Arbitration is a kind of ADR or alternative dispute resolution. When parties are in dispute, they sign a contract to participate in the arbitration to resolve that. As per the terms of the contract, the parties choose an arbitrator or a panel of arbitrators. As a result, regular arbitration occurs, and the entire process has nothing to do with religion.
Religious arbitration is when the disputing parties opt to have their dispute resolved by a religious tribunal. In such cases, the arbitrator can be a minister, a rabbi, or anyone who serves as a religious arbitrator. Religious tribunals conduct arbitration only in civil cases. Get to know about the benefits and downsides of religious arbitration.
Benefits Of Religious Arbitration
Religious arbitration is similar to regular arbitration to some extent. However, there are many benefits of faith-based arbitration that secular arbitration does not offer. Members of the same belief system might feel obligated to choose this kind of arbitration out of conviction. For example, many followers of Judaism believe that Jews cannot drag matters of contention to the secular court. Followers of many other religions prefer religious mediation or arbitration to litigation.
Social pressure is a big motivating factor here. For instance, in Judaism, if someone tries to resolve a conflict in the secular court, a beth din (rabbinical court) may issue a shtar siruv, which is a contempt of court order stating that the individual has chosen secular court. This may lead to the social ostracizing of that individual.
Religious minorities often choose religious arbitration as they fear they might face discrimination in the secular court. People believe that a religious arbitration would act on morality and equity. As a reason, they feel more comfortable producing their arguments before the arbitrators of their respective value systems.
Religious Arbitration and Secular Issues
Those who are in favor of religious arbitration say that it is comparatively less adversarial as compared to regular arbitration. People who share similar religious beliefs can use religious arbitration to resolve disputes. When a dispute concerns religious matters, a religious arbitrator might be the appropriate individual to preside over the proceedings.
Judges in the civil court don’t have that much information about religious systems. Many people criticize religious arbitration as they feel that religious institutions can dodge the law by allowing religious officials to resolve legal matters.
The nature of religious arbitration is that the court is less likely to review it on an appeal. The reason behind this is the first amendment to the constitution of the United States, which guarantees freedom of religion. The court might deny if you appeal against a decision taken in a religious arbitration.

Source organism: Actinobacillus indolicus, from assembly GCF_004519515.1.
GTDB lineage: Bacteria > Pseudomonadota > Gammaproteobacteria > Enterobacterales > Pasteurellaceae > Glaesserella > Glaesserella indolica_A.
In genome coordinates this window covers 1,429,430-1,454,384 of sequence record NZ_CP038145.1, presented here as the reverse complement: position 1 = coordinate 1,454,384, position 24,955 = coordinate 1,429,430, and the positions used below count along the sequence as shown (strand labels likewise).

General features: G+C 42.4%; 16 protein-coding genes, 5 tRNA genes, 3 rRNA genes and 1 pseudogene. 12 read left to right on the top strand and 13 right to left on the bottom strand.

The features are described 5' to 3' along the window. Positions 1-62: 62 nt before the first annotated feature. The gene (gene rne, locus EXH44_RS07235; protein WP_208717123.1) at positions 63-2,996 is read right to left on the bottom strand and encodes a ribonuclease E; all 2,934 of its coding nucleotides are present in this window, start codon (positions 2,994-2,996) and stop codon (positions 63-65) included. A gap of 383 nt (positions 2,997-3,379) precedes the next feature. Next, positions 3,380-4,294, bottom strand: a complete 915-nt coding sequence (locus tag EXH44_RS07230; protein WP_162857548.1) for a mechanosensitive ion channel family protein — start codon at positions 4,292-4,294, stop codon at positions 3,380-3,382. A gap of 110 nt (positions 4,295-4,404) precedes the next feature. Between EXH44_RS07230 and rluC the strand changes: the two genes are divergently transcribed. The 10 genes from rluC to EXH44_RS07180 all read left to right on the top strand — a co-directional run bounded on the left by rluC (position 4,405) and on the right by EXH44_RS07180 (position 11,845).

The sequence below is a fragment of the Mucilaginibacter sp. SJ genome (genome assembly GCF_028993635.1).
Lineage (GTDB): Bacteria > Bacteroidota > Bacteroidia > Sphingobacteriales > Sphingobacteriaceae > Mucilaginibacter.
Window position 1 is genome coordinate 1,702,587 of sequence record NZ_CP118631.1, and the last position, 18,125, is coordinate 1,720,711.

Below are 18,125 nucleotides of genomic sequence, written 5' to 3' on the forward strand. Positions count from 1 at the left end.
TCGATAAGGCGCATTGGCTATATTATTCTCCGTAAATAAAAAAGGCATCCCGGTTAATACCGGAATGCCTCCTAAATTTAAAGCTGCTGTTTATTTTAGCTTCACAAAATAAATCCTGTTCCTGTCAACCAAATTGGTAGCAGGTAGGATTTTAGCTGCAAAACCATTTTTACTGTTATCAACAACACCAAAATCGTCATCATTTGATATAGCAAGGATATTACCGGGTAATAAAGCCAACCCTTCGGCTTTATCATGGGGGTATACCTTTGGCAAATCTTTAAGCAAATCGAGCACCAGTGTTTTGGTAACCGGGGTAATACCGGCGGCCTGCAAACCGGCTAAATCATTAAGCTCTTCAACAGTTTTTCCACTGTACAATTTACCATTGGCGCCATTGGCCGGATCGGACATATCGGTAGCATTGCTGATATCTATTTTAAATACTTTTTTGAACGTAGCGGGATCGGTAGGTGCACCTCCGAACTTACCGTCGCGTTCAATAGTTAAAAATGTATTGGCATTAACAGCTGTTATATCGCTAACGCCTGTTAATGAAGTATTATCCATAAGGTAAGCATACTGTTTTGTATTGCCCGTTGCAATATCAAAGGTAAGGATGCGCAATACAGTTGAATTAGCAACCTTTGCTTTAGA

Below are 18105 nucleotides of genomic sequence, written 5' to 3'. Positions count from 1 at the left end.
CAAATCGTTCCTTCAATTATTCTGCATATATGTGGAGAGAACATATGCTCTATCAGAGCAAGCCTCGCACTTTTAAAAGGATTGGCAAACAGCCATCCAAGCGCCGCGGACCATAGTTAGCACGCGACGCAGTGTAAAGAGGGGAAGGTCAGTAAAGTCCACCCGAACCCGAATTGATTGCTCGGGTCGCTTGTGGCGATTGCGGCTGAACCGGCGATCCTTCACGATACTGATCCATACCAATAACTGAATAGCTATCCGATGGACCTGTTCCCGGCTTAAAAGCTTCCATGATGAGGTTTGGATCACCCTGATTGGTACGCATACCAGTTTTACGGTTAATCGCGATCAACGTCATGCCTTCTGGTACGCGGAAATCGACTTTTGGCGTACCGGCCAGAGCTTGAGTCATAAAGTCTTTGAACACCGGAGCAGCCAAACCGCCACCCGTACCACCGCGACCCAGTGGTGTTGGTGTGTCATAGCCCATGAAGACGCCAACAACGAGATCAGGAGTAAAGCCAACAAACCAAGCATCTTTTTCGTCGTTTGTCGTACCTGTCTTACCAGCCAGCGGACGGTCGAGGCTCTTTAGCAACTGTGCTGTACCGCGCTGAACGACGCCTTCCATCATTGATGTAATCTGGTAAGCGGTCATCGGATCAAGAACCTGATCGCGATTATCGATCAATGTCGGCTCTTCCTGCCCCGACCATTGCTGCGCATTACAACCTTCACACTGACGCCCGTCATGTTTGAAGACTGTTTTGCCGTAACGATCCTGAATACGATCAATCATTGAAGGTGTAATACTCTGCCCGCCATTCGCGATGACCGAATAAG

Judges wouldn’t want to intervene in religious decisions and interfere with an individual’s religious freedom. That’s because if a judge interferes, it could open up scope for interpretation that one religion is getting preference over the other and so on.
Religious Arbitration Clause
You cannot appeal religious arbitration decisions in court. This means that by participating in a religious arbitration, you agree to resolve your dispute outside the court and would adhere to the arbitrator’s decision.
If you have signed a contract for a religious arbitration, you will be bound to take part in the arbitration. Therefore, you have to be careful before you put down your signature on any contract. Knowing what you are giving your consent to is a must, especially if a dispute involves religious arbitration. If the contract and the clause in the contract are valid, you will have to follow the arbitration clause strictly. You can’t ask the court to resolve the dispute later, irrespective of whether the verdict went in favor of you or not.
Arbitration decisions are binding. Therefore, you can’t appeal against a decision in court. When it comes to religious arbitration, judges wouldn’t be willing to interfere. This is because of the U.S. Constitution’s freedom of religion clause. Religious arbitration takes away the option to appeal a decision in a secular court.
So, it is no wonder that most people do not want to opt for religious arbitration. However, when the dispute is religious in nature and the decision is time-bound, people continue to prefer religious arbitration as it matches their requirements.